I’m still pretty high, pain-killered out when we get back to Talladega. They ask me if I’m okay; I’m like, “Yeah, sore but whatever, I just want to lay down.” So they call over to the unit to have an inmate come get me and push me in a wheelchair the couple of blocks across the compound to my unit. I get in the bed. After a miserable night, first thing the next morning I go straight to medical. Whatever they gave me at the hospital had long worn off long before and I’m in severe pain.

According to my discharge instructions,  I’m supposed to get regular wound care, dressing changes, and pain medications. So I’m waiting and waiting. Finally the medical services director comes sashaying through. I ask if she could tell me when I might be seen since I have just had surgery and no one has told me anything. Immediately she became irate, raised her voice and spit out, “We will see you when we do, and not until then!” Oh boy, I’m in for a wild ride. I can see it coming.

What happens next? Well, you just can’t make this stuff up. So like I was saying, I’m in sick call to see someone about my surgery, to find out about aftercare or a laying off from work. Obviously I’m going to need some kind of care, but as I’m sitting there I begin to wonder. I know nothing and this woman became totally irate over a simple question that any post-op patient might ask. After she verbally abuses me, I just smile and tell her how sorry I am that life has left her so bitter and hateful and I would wait as long as I have to. Turns out I’m there about an hour before I’m called back to see the doctor.

He shuffles through the paperwork sent back from the surgeon with orders on what needs to be done then says, “Well, this ain’t gonna happen.”

He tells me I’m not going to be given any aftercare, or physical therapy. I’m just going to have to figure that out myself; maybe do some “stretches or something.” He did prescribe Tylenol 3 for pain 3 times a day, but that meant I would have to make the quarter-mile round trip 3 times a day to get it.

Now this was not the only point of some even more incredible indifference. When I was wheeled back to my unit directly after I got back from the hospital, they parked the wheelchair right outside my cell. I just went to sleep as best I could till the next morning. When I got up the wheelchair was gone; the cop tells me they had sent it back to medical.  

I said, “Man, I just had major surgery on my spine, how am I supposed to get to chow or medical?” He too must have gone to the school of “you’ll have to figure it out” because that is exactly what he told me.

Luckily for me there was a guy in the unit who had one of the walkers with wheels and a seat on it he wasn’t using. He brought it to me and said I could use it as long as I needed to. For that I was truly grateful and little did I know this guy would be a huge help later with wound care and dressing changes.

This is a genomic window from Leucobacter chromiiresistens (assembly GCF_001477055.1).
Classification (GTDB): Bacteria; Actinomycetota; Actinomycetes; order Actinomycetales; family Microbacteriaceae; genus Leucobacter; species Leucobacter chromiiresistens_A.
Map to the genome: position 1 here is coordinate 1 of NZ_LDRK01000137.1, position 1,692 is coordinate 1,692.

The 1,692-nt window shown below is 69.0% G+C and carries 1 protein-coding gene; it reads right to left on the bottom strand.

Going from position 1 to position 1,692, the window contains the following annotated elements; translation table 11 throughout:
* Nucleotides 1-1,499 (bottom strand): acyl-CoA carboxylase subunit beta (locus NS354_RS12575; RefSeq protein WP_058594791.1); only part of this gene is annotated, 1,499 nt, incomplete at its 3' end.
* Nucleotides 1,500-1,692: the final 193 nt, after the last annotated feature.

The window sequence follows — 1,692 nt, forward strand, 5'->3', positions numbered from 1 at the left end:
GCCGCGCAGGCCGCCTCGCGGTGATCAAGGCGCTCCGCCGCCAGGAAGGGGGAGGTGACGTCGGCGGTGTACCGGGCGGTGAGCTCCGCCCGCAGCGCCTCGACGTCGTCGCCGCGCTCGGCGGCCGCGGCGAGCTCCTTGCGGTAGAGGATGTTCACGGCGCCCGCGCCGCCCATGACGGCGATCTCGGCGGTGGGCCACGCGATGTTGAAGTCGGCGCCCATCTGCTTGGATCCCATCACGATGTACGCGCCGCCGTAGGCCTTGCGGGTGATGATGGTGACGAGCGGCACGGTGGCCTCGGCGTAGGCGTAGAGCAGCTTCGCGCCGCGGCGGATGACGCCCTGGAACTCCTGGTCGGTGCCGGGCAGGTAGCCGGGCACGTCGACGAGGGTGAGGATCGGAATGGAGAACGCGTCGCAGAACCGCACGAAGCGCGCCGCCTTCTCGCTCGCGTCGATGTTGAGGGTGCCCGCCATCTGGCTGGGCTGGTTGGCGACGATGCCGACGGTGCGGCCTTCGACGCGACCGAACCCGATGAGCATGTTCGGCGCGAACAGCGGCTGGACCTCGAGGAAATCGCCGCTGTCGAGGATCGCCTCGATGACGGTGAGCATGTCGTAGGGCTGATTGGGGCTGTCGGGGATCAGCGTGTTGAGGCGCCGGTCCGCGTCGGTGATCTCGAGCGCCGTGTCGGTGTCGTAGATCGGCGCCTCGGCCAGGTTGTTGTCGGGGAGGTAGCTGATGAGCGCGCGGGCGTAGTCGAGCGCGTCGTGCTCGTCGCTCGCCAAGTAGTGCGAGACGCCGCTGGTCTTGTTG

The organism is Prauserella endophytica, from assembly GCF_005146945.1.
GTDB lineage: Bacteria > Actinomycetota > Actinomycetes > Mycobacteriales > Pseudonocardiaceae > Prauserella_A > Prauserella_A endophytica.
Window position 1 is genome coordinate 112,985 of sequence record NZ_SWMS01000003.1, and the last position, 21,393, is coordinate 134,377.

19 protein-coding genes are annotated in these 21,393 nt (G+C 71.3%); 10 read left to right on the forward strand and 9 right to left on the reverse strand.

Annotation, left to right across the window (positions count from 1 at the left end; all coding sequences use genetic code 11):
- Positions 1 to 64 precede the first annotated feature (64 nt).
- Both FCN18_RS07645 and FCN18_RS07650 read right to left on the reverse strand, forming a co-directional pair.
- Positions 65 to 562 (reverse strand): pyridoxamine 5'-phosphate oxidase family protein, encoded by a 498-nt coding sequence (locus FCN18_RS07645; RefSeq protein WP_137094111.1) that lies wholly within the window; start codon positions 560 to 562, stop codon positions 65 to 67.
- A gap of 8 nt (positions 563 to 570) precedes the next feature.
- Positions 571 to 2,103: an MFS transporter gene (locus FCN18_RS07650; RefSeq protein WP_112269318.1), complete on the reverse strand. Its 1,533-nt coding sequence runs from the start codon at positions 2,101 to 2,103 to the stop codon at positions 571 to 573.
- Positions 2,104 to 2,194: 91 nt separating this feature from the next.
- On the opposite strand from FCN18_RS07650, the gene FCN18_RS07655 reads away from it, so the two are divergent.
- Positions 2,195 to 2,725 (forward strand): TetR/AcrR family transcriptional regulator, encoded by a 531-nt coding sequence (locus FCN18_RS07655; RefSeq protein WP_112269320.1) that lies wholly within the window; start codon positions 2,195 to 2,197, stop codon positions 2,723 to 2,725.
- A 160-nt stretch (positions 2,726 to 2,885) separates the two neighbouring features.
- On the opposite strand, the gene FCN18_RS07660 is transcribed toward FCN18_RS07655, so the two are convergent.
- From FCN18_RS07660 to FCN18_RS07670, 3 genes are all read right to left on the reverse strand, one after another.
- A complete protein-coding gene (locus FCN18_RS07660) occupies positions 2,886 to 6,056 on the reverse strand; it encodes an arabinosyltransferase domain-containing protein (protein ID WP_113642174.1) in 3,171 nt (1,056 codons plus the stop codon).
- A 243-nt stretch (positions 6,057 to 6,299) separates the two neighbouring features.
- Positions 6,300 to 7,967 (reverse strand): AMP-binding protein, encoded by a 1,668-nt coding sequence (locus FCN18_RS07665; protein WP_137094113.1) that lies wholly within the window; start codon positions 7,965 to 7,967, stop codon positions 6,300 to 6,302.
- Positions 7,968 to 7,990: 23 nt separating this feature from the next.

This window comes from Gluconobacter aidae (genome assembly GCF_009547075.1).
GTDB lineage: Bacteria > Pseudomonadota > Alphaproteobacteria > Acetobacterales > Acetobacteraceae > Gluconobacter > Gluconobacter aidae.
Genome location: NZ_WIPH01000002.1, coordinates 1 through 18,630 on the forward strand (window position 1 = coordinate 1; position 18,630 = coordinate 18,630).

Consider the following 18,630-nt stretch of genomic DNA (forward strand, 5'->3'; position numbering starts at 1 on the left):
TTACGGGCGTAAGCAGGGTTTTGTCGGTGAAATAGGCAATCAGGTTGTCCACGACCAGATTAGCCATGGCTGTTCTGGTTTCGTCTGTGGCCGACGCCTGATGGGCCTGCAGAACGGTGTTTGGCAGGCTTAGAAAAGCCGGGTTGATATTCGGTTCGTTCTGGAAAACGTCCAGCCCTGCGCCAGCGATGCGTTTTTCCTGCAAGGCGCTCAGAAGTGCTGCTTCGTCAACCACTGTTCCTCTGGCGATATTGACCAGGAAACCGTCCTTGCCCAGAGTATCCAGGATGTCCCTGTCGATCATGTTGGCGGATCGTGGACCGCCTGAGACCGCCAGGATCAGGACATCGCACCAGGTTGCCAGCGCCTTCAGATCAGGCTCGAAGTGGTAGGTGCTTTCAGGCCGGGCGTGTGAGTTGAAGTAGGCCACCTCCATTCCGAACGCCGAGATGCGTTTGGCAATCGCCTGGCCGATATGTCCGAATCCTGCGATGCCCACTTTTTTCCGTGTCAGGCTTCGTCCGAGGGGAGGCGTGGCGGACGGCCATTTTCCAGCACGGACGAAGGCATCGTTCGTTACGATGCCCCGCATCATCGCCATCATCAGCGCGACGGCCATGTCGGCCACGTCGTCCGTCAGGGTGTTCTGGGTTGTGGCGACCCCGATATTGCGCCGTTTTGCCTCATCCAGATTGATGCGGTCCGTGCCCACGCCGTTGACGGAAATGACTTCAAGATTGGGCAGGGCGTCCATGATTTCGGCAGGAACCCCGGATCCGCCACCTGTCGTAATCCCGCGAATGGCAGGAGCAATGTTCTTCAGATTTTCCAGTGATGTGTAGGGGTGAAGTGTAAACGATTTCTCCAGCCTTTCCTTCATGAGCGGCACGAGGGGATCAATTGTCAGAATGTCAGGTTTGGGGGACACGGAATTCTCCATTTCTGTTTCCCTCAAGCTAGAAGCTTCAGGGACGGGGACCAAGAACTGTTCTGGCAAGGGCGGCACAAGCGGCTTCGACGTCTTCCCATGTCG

So, the doctor gives me the 2-week lay in for work and sends me out the door. I still had no schedule for dressing changes or wound cleaning or anything other than Tylenol 3 and a lay in.  Incredible as it seems, I’m really in a mess now considering I’m expected to walk a mile a day at least if I want to eat and get some something for pain directly after the operation. That’s the kind of sick diabolical thing we go through in here on a daily basis, stripped of our humanity, treated like less than animals by a system that is so corrupt that you will have trouble believing some of what I will be talking about, but I promise you, it’s all true, you just can’t make these kinds of things up.

Heck, even I with my crazed sense of mental adventure couldn’t make this up, and I even have an invisible dog named Booger that has been with me for several decades. He was there with me in the tombs of USP Lewisburg where for punishment I was held incommunicado for months without ever seeing anyone except a nurse or the cop that slid my food under the door like you would feed an animal.

INSANE, I’m – I’m 

Going forward to get behind		
(Seems like I’m losing ground)
The broken fragments of my whole mind	
(I’m living in a puzzle)
Falsified the facts to get the twisted truth told	
(Battling myself over all these true lies)
Sold your youth so you’d never grow old		
(I can never die, I’m a legend in my mind)

I’m – I’m Insane, I’m – I’m Insane

Telling me this to lie about that			
(Speaking in riddles, losing my mind)
Sleeveless shoes and a wet paper hat			
(Drowning in puddles to get where I’m at)
Newsman said the world is actually flat		
(Inanimate objects dodging these traps)
Everything you believe is wrong that’s the fact	
(Confusion set in, anxiety attacks)

I’m – I’m Insane, I’m – I’m Insane, 
Even the voices in my head don’t like you	    
(Backa – Backa – Backa – Backa – Backa x2)

The sky was black, and the sun was blue		
(Hearts bleeding, but not for you)
I went down the up escalator to get back at you	
(Running in circles, getting nowhere soon)
Three steps forward and four steps back		
(Can’t get ahead without my map)
Your truth is my lies and that's the facts		
(Looking in, taking me back)

I’m – I’m Insane, I’m – I’m Insane, 
I’m – I’m Insane, I’m – I’m Insane . . . 

Insane, I’m – I’m lyrics © Steven Maisenbacher (Walks on the Grass)

Published by Sings Many Songs

I'm an 80-something child of the great depression and WWII. Throughout my life I have been a seeker, an outsider, never quite belonging anywhere, still always looking through cracks in the fences of life, questioning, challenging, learning, trying to make sense of the world and its conventions. A lifelong student with many interests and a love of writing and editing, my elder's path led to encouraging and assisting some remarkable people to write out their amazing stories. This calling became the magic elixir that keeps me growing, keeps me alive.